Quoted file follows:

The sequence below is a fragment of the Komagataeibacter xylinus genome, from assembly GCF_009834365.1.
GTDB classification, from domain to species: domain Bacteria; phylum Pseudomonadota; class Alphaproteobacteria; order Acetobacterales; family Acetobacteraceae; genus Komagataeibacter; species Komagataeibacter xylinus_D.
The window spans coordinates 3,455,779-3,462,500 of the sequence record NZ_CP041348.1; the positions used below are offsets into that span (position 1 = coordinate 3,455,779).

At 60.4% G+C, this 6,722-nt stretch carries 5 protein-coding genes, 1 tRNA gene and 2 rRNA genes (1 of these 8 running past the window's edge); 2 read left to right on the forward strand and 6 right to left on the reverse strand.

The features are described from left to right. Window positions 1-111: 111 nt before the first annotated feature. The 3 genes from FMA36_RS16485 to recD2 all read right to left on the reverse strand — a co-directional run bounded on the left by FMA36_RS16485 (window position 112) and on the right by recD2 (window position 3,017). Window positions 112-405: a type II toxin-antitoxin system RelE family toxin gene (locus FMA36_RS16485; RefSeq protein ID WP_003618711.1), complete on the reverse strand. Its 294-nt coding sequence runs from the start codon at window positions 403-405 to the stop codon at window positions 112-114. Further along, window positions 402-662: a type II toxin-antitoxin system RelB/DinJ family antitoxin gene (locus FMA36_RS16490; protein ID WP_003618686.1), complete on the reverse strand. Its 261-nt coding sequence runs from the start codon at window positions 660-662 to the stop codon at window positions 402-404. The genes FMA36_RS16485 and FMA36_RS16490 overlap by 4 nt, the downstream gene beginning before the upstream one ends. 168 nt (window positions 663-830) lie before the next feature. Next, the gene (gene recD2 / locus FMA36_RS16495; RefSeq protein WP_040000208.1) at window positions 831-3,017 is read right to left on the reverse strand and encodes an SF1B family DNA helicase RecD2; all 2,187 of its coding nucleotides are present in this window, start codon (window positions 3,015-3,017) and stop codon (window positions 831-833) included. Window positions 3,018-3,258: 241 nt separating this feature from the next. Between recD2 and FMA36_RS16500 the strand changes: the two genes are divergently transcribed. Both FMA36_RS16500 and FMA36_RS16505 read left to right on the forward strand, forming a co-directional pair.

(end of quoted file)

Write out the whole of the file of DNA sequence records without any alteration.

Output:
The sequence below is a fragment of the Komagataeibacter xylinus genome, from assembly GCF_009834365.1.
GTDB classification, from domain to species: domain Bacteria; phylum Pseudomonadota; class Alphaproteobacteria; order Acetobacterales; family Acetobacteraceae; genus Komagataeibacter; species Komagataeibacter xylinus_D.
The window spans coordinates 3,455,779-3,462,500 of the sequence record NZ_CP041348.1; the positions used below are offsets into that span (position 1 = coordinate 3,455,779).

At 60.4% G+C, this 6,722-nt stretch carries 5 protein-coding genes, 1 tRNA gene and 2 rRNA genes (1 of these 8 running past the window's edge); 2 read left to right on the forward strand and 6 right to left on the reverse strand.

The features are described from left to right. Window positions 1-111: 111 nt before the first annotated feature. The 3 genes from FMA36_RS16485 to recD2 all read right to left on the reverse strand — a co-directional run bounded on the left by FMA36_RS16485 (window position 112) and on the right by recD2 (window position 3,017). Window positions 112-405: a type II toxin-antitoxin system RelE family toxin gene (locus FMA36_RS16485; RefSeq protein ID WP_003618711.1), complete on the reverse strand. Its 294-nt coding sequence runs from the start codon at window positions 403-405 to the stop codon at window positions 112-114. Further along, window positions 402-662: a type II toxin-antitoxin system RelB/DinJ family antitoxin gene (locus FMA36_RS16490; protein ID WP_003618686.1), complete on the reverse strand. Its 261-nt coding sequence runs from the start codon at window positions 660-662 to the stop codon at window positions 402-404. The genes FMA36_RS16485 and FMA36_RS16490 overlap by 4 nt, the downstream gene beginning before the upstream one ends. 168 nt (window positions 663-830) lie before the next feature. Next, the gene (gene recD2 / locus FMA36_RS16495; RefSeq protein WP_040000208.1) at window positions 831-3,017 is read right to left on the reverse strand and encodes an SF1B family DNA helicase RecD2; all 2,187 of its coding nucleotides are present in this window, start codon (window positions 3,015-3,017) and stop codon (window positions 831-833) included. Window positions 3,018-3,258: 241 nt separating this feature from the next. Between recD2 and FMA36_RS16500 the strand changes: the two genes are divergently transcribed. Both FMA36_RS16500 and FMA36_RS16505 read left to right on the forward strand, forming a co-directional pair.